Cambio climático y variación de los ciclos vitales con la altitud

Digital.CSIC. Repositorio Institucional del CSIC
  • Obeso Suárez, José Ramón
  • Laiolo, Paola
[ES] El cambio climático es un factor clave de pérdida de diversidad, está modificando el área de distribución de las especies y sus interacciones, y también los rasgos de sus ciclos vitales. En este trabajo se sintetiza la información disponible sobre las modificaciones de los ciclos vitales conocidas o previstas considerando los efectos de los gradientes de altitud en los sistemas montañosos. Se enmarca en la hipótesis del continuo rápido-lento y considera como variables clave la edad de la primera reproducción, la inversión en reproducción y la duración del ciclo. Se ha documentado, con carácter general, que especies de diferentes grupos taxonómicos tienen ciclos vitales más rápidos a menor altitud (mayores temperaturas). Contrariamente, en las zonas de mayor altitud el tiempo hasta la maduración se alarga, la inversión en la reproducción es proporcionalmente menor y la esperanza de vida y longevidad aumentan. Se documentan en esta revisión algunos ejemplos en los que los ciclos vitales varían con la altitud y estas variaciones se deben, con frecuencia, a adaptaciones locales. Además, se presenta un caso de estudio en el que las especies de aves que conforman una comunidad tienden a converger a lo largo de un gradiente de altitud hacia ciclos vitales más lentos a mayor altitud. Tanto en el caso intraespecífico, como en el interespecífico, es previsible que el cambio climático esté modificando las características de los ciclos vitales acelerándolos de acuerdo con la actual situación a menores altitudes., [EN] Climate change is modifying many ecological patterns and processes, from the distribution of species to their interactions and life histories. Here, we synthetize the available information on climate-driven modification of life histories, which also includes the elevational clines of these features. The slow-fast continuum of life histories (from slow development and reproduction to fast and short lives) provides the framework on which intra and interspecific variation is generated, with key variables being the age of the first reproduction, reproductive investment and lifespan. Species, and often also populations of species, tend to have faster life cycles at lower altitudes (where temperatures are warmer), shortening the maturation time, investing proportionally more time and resources in reproduction, and living shorter lives. Local adaptations are often the underlying mechanisms of these changes, and broad convergence in lifestyles can be observed among co-occurring species in mountain communities. We expect that climate change will modify, accelerating, the life histories of organisms, in keeping with the elevational shifts of climatic and environmental conditions., Buena parte de este trabajo es el resultado del desarrollo de los proyectos CGL2014-53899-P/AEI/FEDER.UE y CGL2017-85191-P/AEI/FEDER.UE del Ministerio de Ciencia, Innovación y Universidades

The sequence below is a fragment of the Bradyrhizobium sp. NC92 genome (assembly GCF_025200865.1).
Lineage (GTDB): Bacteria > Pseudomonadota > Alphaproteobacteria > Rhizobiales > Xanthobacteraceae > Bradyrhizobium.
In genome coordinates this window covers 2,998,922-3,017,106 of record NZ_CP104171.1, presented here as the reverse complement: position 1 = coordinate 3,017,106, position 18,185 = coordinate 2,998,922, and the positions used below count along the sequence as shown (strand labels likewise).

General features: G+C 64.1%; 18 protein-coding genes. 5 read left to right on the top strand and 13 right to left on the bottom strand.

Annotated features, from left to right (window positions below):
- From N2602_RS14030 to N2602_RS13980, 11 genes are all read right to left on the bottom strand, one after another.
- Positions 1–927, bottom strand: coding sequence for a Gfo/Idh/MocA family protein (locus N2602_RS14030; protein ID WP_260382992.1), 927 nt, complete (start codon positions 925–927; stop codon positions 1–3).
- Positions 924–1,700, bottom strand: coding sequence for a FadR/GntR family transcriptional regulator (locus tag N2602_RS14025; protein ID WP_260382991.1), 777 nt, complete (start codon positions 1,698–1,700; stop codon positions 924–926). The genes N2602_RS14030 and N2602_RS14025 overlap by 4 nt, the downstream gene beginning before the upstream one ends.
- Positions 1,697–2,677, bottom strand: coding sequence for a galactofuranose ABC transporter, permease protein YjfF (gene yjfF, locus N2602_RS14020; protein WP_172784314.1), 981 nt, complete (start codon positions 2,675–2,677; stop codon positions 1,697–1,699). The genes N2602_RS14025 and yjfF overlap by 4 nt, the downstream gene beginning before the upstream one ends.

Dataset of Cantabrian Mountains insects, Stuck on top of a mountain: consequences of dispersal limitations for alpine diversity. Dataset

Digital.CSIC. Repositorio Institucional del CSIC
  • Laiolo, Paola
  • Illera, Juan Carlos
  • Obeso Suárez, José Ramón
Spanish Ministry of Science and Innovation (CGL2017-85191-P/AEI/FEDER.UE, PID2020-115259GB-I00 by MCIN/AEI/10.13039/501100011033) and Principado de Asturias (IDI/2021/000075), Peer reviewed